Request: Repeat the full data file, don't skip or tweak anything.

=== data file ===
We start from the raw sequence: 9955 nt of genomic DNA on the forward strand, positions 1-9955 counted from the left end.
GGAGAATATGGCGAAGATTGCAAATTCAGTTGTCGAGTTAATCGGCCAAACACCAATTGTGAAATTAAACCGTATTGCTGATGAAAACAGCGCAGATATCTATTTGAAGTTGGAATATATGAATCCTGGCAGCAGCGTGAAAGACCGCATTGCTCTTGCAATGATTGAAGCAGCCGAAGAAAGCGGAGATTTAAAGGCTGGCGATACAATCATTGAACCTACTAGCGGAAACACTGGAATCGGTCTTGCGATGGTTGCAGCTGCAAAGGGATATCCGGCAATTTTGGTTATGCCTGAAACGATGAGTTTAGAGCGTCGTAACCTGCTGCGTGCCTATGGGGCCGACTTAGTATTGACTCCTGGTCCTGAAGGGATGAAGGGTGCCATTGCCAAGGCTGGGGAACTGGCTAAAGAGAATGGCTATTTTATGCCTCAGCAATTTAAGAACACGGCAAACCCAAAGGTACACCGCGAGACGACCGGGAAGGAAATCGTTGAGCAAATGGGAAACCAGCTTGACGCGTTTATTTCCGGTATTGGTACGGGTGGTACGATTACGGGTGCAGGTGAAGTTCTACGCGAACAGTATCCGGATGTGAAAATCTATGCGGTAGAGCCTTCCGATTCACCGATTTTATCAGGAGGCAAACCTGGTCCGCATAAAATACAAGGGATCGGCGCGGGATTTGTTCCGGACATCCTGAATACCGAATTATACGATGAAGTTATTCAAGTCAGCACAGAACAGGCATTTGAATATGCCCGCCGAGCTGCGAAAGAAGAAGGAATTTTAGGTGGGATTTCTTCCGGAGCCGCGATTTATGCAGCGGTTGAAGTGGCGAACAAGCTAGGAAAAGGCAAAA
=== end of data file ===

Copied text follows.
We start from the raw sequence: 9955 nt of genomic DNA on the forward strand, positions 1-9955 counted from the left end.
GGAGAATATGGCGAAGATTGCAAATTCAGTTGTCGAGTTAATCGGCCAAACACCAATTGTGAAATTAAACCGTATTGCTGATGAAAACAGCGCAGATATCTATTTGAAGTTGGAATATATGAATCCTGGCAGCAGCGTGAAAGACCGCATTGCTCTTGCAATGATTGAAGCAGCCGAAGAAAGCGGAGATTTAAAGGCTGGCGATACAATCATTGAACCTACTAGCGGAAACACTGGAATCGGTCTTGCGATGGTTGCAGCTGCAAAGGGATATCCGGCAATTTTGGTTATGCCTGAAACGATGAGTTTAGAGCGTCGTAACCTGCTGCGTGCCTATGGGGCCGACTTAGTATTGACTCCTGGTCCTGAAGGGATGAAGGGTGCCATTGCCAAGGCTGGGGAACTGGCTAAAGAGAATGGCTATTTTATGCCTCAGCAATTTAAGAACACGGCAAACCCAAAGGTACACCGCGAGACGACCGGGAAGGAAATCGTTGAGCAAATGGGAAACCAGCTTGACGCGTTTATTTCCGGTATTGGTACGGGTGGTACGATTACGGGTGCAGGTGAAGTTCTACGCGAACAGTATCCGGATGTGAAAATCTATGCGGTAGAGCCTTCCGATTCACCGATTTTATCAGGAGGCAAACCTGGTCCGCATAAAATACAAGGGATCGGCGCGGGATTTGTTCCGGACATCCTGAATACCGAATTATACGATGAAGTTATTCAAGTCAGCACAGAACAGGCATTTGAATATGCCCGCCGAGCTGCGAAAGAAGAAGGAATTTTAGGTGGGATTTCTTCCGGAGCCGCGATTTATGCAGCGGTTGAAGTGGCGAACAAGCTAGGAAAAGGCAAAA